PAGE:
Brute Force?

It would be really helpful if we knew the counterexample, or knew for sure what the counterexample was. What if we wrote a computer program to check all the cases? After all, there are only 7 people in the problem, and 7 choose 2 or 21 games played. Then since each game is either won by one player or the other, there are only 2^21 combinations overall (although that does count some duplicates). And 2^21 is slightly over two million cases to check — completely within the bounds of brute force.

So I coded up a possibility-checker. Generate all 2^21 possible arrangements, then for each one, check all possible ways to separate them into two rooms. If it turns out that no matter how we arrange them, a cyclic triplet persists, then display the counterexample. Simple.

I ran the program. It quickly cycled through every possible arrangement, three seconds later exiting without producing a counterexample.

Alright. So there’s no counterexample. I would have to find some nice mathematical invariant, showing that no matter what, there is always some way to group the players so that neither room has a cyclic triplet.

But no such invariant came. I tried several things, but in each attempt couldn’t quite show that the statement held for every case. I knew that there was no counterexample, but I couldn’t prove it. But why? There must be some tricky way to show that no counterexample existed; whatever it was, I couldn’t find it.

Brute Force poorly implemented

Reluctantly, as the deadline came and passed, I submitted my set of solutions without solving the problem. When the solutions came out a week later, the solution to this problem did not contain any tricky way to disprove the counterexample. Instead, what I found was this:

Let A_0 \ldots A_6 be seven players. Let A_i beat A_j when the difference i-j \equiv 1,2,4 \mod 7.

Huh? A counterexample, really? Let’s look at it.

Everything is symmetric — we can ‘cycle’ the players around without changing anything. Also, if we take four players, two of them are consecutive. Let them be A_0 and A_1.

At this point everything falls into place: in any subset of four players, three of them are cyclic.

But wait … my program had not found any counterexamples! And right here is a counterexample! The culprit was obvious (the reader may have foreseen this by now) — of course, there had to be a problem with my program.

Running my code through a debugger, I found a logic error in the routine converting binary numbers to array configurations, meaning that not all possible configurations were tried. As a result, the counterexample slipped through the hole.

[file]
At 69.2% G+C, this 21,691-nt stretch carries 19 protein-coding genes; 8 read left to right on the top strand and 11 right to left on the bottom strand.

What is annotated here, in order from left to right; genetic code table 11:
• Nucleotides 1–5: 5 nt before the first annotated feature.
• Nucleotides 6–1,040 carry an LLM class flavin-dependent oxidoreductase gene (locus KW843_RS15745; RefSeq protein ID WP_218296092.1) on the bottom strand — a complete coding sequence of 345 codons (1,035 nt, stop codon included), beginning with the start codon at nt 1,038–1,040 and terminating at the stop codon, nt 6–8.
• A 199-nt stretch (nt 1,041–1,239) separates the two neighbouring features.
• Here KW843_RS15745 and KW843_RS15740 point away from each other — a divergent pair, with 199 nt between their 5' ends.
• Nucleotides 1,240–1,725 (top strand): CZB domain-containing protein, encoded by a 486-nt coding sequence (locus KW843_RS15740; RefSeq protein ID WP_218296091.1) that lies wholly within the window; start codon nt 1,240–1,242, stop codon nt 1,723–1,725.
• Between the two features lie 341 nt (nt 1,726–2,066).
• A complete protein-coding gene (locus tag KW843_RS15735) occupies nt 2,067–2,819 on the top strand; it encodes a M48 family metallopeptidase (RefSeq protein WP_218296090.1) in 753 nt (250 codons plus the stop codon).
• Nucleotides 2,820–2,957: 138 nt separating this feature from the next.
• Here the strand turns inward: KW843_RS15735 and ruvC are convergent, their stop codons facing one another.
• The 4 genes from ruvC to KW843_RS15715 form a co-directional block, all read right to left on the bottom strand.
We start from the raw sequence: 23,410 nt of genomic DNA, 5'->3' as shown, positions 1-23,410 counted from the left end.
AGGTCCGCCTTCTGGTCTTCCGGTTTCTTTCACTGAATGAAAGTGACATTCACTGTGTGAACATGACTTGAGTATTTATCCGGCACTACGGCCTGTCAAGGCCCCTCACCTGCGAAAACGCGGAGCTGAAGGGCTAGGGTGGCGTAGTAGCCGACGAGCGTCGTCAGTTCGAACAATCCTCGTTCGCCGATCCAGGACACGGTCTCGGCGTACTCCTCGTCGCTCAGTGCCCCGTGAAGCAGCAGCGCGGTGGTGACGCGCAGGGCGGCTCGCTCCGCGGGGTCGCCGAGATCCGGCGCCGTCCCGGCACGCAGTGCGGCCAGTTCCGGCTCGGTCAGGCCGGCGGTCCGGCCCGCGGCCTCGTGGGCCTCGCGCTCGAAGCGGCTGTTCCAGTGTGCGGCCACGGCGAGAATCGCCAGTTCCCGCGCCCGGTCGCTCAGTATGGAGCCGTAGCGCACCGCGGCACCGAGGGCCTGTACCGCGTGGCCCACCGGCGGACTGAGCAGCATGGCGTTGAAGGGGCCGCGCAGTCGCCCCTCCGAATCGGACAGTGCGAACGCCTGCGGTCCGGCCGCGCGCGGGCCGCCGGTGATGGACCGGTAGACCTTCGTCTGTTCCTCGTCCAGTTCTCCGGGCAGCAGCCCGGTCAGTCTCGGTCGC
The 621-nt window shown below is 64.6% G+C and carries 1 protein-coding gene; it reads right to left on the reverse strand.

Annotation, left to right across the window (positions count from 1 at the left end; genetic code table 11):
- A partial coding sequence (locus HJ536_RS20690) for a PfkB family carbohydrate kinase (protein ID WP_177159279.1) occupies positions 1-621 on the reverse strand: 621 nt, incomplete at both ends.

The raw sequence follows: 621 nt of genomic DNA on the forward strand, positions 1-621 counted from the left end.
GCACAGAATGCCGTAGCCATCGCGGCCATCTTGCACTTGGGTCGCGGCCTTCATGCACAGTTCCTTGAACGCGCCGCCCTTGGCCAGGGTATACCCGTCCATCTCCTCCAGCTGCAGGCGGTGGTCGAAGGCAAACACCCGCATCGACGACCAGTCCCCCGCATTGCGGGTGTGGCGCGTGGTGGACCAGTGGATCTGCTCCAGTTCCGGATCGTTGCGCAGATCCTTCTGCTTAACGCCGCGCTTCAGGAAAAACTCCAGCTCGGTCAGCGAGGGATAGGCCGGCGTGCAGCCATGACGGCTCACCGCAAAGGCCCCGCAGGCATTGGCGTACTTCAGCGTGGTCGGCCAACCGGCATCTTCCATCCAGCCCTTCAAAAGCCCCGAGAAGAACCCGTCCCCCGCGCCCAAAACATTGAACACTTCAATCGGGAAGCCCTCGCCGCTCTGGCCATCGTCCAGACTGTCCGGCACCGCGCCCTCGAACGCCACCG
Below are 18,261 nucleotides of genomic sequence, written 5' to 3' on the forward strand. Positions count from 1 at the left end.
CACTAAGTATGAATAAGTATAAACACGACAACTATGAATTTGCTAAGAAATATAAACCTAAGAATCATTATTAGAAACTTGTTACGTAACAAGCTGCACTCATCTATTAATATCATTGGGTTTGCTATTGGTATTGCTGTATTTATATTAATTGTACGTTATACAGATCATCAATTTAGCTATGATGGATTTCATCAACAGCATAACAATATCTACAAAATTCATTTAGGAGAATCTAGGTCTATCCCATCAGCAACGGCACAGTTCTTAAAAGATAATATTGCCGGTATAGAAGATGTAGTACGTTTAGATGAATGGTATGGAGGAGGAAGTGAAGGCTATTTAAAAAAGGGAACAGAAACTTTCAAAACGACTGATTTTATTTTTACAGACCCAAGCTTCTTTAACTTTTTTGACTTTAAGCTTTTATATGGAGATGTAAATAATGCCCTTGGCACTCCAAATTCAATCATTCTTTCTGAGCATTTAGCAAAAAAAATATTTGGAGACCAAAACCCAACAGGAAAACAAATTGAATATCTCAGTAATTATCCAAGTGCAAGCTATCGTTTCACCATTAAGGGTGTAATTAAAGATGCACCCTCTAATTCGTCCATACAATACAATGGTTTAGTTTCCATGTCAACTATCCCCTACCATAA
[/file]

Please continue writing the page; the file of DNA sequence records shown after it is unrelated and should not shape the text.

After fixing the code, the program found not one, but a total of 7520 (although not necessarily distinct) counterexamples. Most of them had no elegant structure, but the solution’s configuration was among them.

For the interested, here is the fixed code.

When to Start Over?

It is true that the program could have been better written, better debugged. But how could you know whether a counterexample existed and your program didn’t find it, or if no counterexample existed at all?

In hindsight, it seems that writing the brute force program made me worse off than if I hadn’t written it at all. After the program ran without finding a single counterexample, I was confident that no counterexample existed, and set out about proving that, instead of looking for counterexamples or symmetry.

When you are stuck on such a math problem — that is, after making a bit of progress you get stuck — it might be profitable to start over. More often than I would like, I prove a series of neat things, without being able to prove the desired result. Then a look at the solutions manual reveals that a very short solution — one or two steps — lay in the opposite direction.

I’ll put an end to my philosophical musings of the day. Fortunately, the cutoff for the CMOQR was low enough that even without solving every single problem, I was still able to meet the cutoff.

Mathcamp 2011

This year I got invited to Mathcamp, a five week summer camp for “mathematically talented high school students”. The camp will run from July 3 to August 7 this year, in Reed College in Portland, Oregon. This means I will be leaving three days from the time of writing!

The camp is quite expensive — $4000 for normal students — but thankfully, Mathcamp has given me a pretty generous scholarship.

Application to Mathcamp required, among other things, a eight question qualifying quiz. After working on them for one week, I managed to solve six of the problems and half of a seventh problem. One of my favorite problems in the quiz is the third:

In a park there is a merry go round with n seats, and n kids waiting to get on (the kids are evenly spaced around the merry go round). The kids climb on one by one in some order, only taking the seat in front of them and only if the seat is empty; however, each time a kid climbs on, the merry go round rotates counterclockwise by one position. For what values of n is it possible for every kid to get a seat?

My solution goes as follows (I’m assuming that it’s okay to discuss solutions by now as the deadline for submitting solutions has passed more than two months ago):